As described above, the chosen prefix attack requires the attacker to predict both the serial number and the validity period. Certificates used on the web have serial numbers up to 160 bits long. Requiring CAs to make the serial number unpredictable instead of sequential, it is possible to make the chosen-prefix attack significantly more expensive.

For example, if a CA ensures the serial number contains 20 bits of entropy, then the attacker will need to compute 220 chosen-prefixes in order to guess the serial number correctly.

This makes the attack over a million times more difficult.

Computing a SHA-1 collision might be feasible in 2016, and there's a chance that chosen-prefix attacks also become feasible. Nevertheless, choosing partially randomized serial can make certificate forgery significantly more difficult for attackers. Barring a breakthrough in hash collision techniques, it's unlikely we'll see a certificate collision for long time.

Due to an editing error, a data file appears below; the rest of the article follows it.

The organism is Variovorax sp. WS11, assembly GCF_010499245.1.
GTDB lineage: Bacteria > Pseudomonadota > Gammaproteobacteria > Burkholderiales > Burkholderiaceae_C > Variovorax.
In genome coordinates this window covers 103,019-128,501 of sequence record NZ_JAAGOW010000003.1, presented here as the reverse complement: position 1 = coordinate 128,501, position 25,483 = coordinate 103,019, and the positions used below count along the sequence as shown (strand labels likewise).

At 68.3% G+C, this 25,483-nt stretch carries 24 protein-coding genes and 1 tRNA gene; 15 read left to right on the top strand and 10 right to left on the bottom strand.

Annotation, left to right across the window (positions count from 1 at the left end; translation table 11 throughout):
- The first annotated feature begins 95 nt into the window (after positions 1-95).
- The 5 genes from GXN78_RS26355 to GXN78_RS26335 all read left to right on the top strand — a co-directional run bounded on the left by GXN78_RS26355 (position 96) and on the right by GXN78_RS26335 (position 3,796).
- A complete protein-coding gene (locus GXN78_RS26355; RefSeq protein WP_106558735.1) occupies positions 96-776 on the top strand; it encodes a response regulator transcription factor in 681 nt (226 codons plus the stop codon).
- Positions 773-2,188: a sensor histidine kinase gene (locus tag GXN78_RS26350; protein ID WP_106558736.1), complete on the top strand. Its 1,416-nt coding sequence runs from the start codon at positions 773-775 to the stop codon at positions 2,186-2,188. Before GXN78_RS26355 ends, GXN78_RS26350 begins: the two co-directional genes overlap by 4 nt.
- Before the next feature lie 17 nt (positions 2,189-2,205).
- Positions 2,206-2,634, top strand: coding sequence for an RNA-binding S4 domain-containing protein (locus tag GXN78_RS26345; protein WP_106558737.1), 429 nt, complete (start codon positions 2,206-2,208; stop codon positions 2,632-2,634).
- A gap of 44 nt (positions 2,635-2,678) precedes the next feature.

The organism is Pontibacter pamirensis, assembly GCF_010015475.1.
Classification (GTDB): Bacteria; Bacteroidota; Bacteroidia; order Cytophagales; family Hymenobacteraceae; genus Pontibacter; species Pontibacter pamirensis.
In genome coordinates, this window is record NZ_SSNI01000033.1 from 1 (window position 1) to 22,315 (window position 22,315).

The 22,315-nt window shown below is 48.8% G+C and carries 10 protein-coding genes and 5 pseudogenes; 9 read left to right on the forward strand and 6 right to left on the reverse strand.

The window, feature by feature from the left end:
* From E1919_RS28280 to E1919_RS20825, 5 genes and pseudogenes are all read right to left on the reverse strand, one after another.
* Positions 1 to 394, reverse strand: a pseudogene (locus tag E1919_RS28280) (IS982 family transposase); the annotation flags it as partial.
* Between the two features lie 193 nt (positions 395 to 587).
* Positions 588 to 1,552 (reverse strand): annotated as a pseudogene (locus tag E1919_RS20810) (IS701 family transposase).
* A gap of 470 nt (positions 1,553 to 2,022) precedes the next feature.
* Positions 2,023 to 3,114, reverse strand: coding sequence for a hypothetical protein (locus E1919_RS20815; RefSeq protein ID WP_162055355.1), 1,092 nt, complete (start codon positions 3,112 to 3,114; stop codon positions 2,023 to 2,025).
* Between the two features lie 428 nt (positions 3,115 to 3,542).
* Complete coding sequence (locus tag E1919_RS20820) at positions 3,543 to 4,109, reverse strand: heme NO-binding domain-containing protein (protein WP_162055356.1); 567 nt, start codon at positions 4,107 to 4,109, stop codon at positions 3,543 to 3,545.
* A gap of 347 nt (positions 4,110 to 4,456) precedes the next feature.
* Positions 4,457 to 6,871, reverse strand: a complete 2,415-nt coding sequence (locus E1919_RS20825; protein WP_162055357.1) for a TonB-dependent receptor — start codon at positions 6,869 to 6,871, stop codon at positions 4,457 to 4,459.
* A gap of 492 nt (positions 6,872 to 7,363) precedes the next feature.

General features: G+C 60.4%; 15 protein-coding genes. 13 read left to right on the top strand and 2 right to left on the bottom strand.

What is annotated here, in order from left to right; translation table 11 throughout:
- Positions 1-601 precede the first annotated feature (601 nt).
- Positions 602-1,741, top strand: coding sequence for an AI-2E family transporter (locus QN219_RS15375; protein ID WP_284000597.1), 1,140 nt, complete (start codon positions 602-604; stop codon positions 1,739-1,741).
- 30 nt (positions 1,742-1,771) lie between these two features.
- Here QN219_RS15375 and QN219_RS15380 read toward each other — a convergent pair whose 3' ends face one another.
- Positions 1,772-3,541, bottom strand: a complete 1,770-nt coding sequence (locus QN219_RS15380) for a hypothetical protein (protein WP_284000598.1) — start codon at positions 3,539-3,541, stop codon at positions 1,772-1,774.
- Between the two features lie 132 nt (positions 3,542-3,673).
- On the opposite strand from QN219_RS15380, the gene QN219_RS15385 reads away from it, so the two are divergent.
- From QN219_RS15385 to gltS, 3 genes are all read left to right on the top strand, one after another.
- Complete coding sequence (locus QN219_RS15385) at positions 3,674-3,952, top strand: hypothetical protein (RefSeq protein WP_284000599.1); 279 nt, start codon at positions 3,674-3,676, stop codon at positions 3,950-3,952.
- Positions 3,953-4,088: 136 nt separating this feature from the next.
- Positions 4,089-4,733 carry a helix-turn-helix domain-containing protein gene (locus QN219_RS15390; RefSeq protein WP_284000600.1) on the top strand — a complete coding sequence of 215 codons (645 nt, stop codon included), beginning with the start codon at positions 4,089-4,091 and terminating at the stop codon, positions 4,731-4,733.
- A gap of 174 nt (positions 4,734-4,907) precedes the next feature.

The SHA-1 hash function, widely used for everything from file integrity to digital signatures, is at the end of its useful life. Some browsers even show security warnings when websites use certificates signed using a SHA-1 based digital signature. A hash collision in SHA-1 is bad, but it’s not what matters for web security. Digital signature forgery is more problematic for trust on the Web. Requiring CAs to randomize serial numbers will significantly increase the cost of such forgeries, allowing potentially weak algorithms like SHA-1 to be useful for longer. This is why we make it mandatory for CAs to use serial numbers that include at least 20 bits of entropy in our proposal to the CA/B Forum for Legacy Verified (LV) SHA-1 certificates.

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Nick Sullivan|@grittygrease